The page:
When the PBS NewsHour crew was in Lincoln City, Ore., as part of the Patchwork Nation project, senior correspondent Ray Suarez tested his hand at glassblowing. Watch and read more about his experience:
I had a very good craftswoman talking me through the process, as I had never done anything even remotely like this.
The glass that ends up as a colorful float sits in a molten puddle at the bottom of a furnace kept at 2,500 degrees. The aspiring glassblower shoves a steel rod into the glass, gets a blob on the end of the rod, and heads over to a smooth table to gather colors and begin the process of shaping the blob into a ball.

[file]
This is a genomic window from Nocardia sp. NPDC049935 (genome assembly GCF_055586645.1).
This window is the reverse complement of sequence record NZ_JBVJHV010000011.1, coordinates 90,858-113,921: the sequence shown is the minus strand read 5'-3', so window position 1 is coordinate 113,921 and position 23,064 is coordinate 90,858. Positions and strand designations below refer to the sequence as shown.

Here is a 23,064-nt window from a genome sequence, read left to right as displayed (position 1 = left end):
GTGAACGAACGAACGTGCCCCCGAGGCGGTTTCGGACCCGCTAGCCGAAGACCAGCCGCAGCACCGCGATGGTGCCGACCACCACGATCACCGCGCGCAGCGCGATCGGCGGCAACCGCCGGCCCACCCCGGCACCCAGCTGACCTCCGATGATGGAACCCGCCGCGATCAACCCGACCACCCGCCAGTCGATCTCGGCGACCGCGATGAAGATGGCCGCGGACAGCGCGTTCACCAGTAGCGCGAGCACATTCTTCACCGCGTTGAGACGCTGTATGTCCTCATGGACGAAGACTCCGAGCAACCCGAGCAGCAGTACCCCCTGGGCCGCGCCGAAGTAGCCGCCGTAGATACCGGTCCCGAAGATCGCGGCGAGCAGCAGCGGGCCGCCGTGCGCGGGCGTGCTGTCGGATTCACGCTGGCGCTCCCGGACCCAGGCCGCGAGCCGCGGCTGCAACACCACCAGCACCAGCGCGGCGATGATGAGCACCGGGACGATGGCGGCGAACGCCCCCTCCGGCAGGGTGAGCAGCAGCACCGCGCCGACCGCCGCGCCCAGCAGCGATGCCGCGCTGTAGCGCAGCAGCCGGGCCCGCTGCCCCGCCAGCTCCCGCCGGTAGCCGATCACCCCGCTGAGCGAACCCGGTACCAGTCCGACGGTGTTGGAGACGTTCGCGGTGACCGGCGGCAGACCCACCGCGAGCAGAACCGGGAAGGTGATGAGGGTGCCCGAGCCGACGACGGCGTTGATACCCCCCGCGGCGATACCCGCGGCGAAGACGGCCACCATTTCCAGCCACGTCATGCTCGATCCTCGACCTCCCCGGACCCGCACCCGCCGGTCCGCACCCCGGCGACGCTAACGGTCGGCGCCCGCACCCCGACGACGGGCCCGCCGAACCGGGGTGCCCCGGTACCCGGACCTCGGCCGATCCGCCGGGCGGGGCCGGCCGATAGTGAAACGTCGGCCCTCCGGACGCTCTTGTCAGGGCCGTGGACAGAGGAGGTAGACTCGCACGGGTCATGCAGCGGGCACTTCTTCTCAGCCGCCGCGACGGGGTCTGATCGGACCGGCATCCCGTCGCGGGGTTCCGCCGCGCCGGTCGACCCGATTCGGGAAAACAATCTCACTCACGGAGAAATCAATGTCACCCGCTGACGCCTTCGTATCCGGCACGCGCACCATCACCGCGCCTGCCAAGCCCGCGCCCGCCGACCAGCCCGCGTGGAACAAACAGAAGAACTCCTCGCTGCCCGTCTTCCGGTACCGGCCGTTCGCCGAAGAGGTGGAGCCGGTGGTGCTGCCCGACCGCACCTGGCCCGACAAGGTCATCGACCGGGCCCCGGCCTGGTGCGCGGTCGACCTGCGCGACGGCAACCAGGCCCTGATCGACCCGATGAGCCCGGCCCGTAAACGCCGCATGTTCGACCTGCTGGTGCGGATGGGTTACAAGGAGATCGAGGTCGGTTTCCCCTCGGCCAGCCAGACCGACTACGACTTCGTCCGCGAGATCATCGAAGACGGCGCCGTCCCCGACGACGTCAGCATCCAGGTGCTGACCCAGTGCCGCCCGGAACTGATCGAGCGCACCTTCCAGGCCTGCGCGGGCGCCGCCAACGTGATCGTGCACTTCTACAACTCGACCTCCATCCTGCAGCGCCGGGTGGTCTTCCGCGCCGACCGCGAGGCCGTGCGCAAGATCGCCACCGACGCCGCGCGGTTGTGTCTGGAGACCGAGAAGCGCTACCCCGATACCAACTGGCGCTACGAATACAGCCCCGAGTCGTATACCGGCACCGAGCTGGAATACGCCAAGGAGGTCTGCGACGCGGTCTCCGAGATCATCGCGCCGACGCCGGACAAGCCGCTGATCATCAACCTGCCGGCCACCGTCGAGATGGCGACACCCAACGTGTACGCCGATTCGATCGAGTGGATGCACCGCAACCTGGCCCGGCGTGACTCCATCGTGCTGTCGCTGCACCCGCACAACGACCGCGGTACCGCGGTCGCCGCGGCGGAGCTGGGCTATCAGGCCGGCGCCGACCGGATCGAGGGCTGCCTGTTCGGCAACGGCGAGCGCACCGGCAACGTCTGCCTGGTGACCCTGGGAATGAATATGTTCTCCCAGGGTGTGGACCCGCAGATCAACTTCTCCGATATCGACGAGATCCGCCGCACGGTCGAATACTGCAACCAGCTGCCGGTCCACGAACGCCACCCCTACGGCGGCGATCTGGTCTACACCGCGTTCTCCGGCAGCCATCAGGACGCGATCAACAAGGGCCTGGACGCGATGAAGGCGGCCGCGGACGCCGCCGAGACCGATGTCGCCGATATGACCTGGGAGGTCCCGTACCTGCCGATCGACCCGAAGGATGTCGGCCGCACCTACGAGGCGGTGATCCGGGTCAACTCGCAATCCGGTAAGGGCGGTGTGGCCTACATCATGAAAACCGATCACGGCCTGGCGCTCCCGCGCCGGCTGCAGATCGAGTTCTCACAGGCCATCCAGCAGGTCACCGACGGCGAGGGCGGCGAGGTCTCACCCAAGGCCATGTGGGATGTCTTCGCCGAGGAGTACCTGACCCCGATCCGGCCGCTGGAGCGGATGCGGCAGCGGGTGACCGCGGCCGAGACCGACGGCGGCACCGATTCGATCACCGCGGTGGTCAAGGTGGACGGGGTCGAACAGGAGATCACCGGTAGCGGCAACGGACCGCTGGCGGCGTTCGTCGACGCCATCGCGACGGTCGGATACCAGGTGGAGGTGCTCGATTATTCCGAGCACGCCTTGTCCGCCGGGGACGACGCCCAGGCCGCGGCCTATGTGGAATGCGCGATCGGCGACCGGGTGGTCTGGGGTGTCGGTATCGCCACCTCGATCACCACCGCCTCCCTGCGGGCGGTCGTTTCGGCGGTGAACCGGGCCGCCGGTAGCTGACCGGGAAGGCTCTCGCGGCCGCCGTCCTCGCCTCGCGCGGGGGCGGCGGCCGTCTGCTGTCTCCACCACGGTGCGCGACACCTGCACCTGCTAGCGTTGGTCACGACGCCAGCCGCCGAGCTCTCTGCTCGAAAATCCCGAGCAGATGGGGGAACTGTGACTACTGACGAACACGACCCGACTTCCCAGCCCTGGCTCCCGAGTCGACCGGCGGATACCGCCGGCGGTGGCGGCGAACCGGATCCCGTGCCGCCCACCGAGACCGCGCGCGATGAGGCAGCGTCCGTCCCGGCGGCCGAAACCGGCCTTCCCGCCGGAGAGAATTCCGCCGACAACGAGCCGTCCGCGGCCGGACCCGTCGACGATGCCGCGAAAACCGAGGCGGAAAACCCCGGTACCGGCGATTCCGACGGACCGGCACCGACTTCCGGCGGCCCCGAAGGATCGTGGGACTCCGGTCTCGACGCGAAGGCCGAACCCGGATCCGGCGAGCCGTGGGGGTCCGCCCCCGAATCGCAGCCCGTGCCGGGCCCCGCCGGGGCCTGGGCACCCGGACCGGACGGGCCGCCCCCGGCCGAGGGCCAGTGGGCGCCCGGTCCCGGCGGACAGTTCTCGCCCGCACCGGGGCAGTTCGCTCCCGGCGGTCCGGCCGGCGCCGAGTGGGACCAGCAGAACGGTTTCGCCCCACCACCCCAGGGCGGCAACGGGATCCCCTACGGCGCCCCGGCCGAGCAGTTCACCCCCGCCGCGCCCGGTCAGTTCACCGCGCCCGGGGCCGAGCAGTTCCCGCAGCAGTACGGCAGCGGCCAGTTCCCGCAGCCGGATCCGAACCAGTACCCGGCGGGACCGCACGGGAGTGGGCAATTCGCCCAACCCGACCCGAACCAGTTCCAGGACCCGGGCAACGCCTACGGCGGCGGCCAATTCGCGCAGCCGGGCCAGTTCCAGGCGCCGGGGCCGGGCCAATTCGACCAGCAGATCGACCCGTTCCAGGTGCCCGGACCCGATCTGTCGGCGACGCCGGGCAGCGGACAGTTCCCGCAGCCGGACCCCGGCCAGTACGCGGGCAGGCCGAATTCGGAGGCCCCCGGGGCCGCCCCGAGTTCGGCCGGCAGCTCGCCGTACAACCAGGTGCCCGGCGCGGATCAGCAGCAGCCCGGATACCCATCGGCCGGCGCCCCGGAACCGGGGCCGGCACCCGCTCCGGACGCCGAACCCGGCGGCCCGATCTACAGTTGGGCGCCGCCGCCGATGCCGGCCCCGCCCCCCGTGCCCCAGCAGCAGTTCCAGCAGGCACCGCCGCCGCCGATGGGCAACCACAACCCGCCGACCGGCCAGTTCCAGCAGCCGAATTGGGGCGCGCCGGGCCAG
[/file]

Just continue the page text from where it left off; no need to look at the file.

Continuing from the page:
Another furnace then melts the bits of colored glass onto the surface. You have to keep spinning the rod … or else the glass will simply fall off the end and into the furance. Think of it as staying ahead of melting ice cream on a hot day, just 2,500 degrees different. Everything starts to liquify and drop to one side, so you’ve got to quickly swirl molten glass to keep it from falling off. It’s fun.
Then it’s time to blow air into the core of the glass ball. When your breath hits the still molten hot center of the glass it expands in shape and starts to inflate the float. Blow too hard, and you’ll wreck it.
It was an interesting thing to try. The lovely result is in my house.